The EU criticises public tender
In mid October Czech Prime Minister Milos Zeman had announced that his cabinet was going to file charges against the weekly Respekt. He claimed that 17 members of the cabinet intended to sue the weekly for libel, each demanding 10 million crowns in compensation. Respekt's article, which aroused such anger, insinuated that the cabinet had lost its battle against corruption - one of its 1998 election platform pledges. The lawsuits were never filed, and there is irony in the fact that only weeks after the threats, the European Commission is expected to release a document which criticises Zeman's cabinet for many of the same things Respekt wrote about them in the article. Nicole Klement has the details.
The main criticism in the European Commission's report is that the Czech government neglects to use public tenders when appropriate. The government often grants large contracts to firms without ever offering the job through formal public tenders. This year an Israeli construction company was automatically given a million-dollar contract to build a highway in Northern Moravia. In the same manner, projects were also granted to international consulting firms such as Deloitte and Touche, HSBC and ABN Amro, with these companies employed to give advice on the recent privatization of previously state-run enterprises.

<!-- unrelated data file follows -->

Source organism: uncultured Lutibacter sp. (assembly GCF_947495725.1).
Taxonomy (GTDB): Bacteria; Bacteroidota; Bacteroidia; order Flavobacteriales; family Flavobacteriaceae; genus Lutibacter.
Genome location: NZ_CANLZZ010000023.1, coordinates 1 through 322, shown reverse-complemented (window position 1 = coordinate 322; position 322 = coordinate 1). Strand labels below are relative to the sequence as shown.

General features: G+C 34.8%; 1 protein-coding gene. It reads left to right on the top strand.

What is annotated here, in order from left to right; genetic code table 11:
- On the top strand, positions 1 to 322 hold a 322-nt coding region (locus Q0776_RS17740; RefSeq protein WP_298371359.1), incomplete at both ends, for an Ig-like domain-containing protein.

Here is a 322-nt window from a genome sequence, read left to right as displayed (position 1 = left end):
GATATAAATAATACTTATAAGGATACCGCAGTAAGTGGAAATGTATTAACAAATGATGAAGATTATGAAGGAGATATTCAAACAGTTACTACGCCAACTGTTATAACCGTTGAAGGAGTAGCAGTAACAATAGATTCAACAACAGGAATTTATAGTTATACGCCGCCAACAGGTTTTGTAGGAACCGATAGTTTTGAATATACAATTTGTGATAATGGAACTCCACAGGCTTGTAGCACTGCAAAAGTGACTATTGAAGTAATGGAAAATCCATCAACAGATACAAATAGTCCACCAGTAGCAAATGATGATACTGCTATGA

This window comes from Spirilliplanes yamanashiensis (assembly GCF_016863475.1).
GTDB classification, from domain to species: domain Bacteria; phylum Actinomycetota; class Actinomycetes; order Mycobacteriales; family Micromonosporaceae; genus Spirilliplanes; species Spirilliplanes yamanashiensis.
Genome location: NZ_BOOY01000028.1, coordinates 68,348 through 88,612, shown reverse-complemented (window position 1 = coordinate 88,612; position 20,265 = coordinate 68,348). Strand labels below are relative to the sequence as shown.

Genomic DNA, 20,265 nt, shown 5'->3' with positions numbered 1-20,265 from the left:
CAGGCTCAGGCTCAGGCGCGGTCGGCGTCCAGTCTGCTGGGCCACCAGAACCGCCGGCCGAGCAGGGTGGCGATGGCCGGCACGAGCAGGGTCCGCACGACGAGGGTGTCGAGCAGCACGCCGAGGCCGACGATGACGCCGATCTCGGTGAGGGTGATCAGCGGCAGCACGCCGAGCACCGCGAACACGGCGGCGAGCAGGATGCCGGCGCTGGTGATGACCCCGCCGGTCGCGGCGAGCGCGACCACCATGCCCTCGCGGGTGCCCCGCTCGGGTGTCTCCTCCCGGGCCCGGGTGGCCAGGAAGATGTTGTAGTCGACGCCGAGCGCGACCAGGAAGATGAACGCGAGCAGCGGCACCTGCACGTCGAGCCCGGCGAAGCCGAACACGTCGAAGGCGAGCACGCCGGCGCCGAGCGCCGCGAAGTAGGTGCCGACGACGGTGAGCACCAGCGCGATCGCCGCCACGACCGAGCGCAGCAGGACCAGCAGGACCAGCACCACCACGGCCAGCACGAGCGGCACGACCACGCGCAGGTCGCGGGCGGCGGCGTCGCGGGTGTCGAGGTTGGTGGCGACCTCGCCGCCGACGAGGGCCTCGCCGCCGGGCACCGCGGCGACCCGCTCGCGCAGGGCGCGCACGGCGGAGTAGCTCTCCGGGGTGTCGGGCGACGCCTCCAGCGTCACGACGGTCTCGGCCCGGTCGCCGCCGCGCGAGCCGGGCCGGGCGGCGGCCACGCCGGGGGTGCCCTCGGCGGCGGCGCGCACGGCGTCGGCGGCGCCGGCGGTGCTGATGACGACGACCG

I spoke with Erik Tabery from Respekt, and asked him whether he believed that the upcoming commission report truly confirms the criticisms first leveled by his magazine.
"According to our information the report criticizes exactly the same governmental weaknesses as we did in our article. It seems that whenever a public tender is not properly announced everyone does and should question - Why has this particular firm been chosen? For this situation automatically allows for corrupt business possibilities. In this respect, we totally agree with the European Commission."
I also asked whether Mr. Tabery felt that the government ministers haven't gone ahead with the lawsuit because they have foreseen the report's findings..
"Of course the preliminary report of the European Commission could have played a major role because how could Zeman's cabinet members sue a magazine for publishing something that is confirmed by such a reputable institution as the European Commission."
Other criticisms expected to appear in the report include, the Czech government's weak attempt at fighting national corruption and economic crime, and the growing state budget deficit. However, the European Commission's document is also expected to include some praise. Apparently the Czech Government has managed to make advances in its recent reforms of the judicial system, as well as managing to harmonize much of its legislation to that of the EU.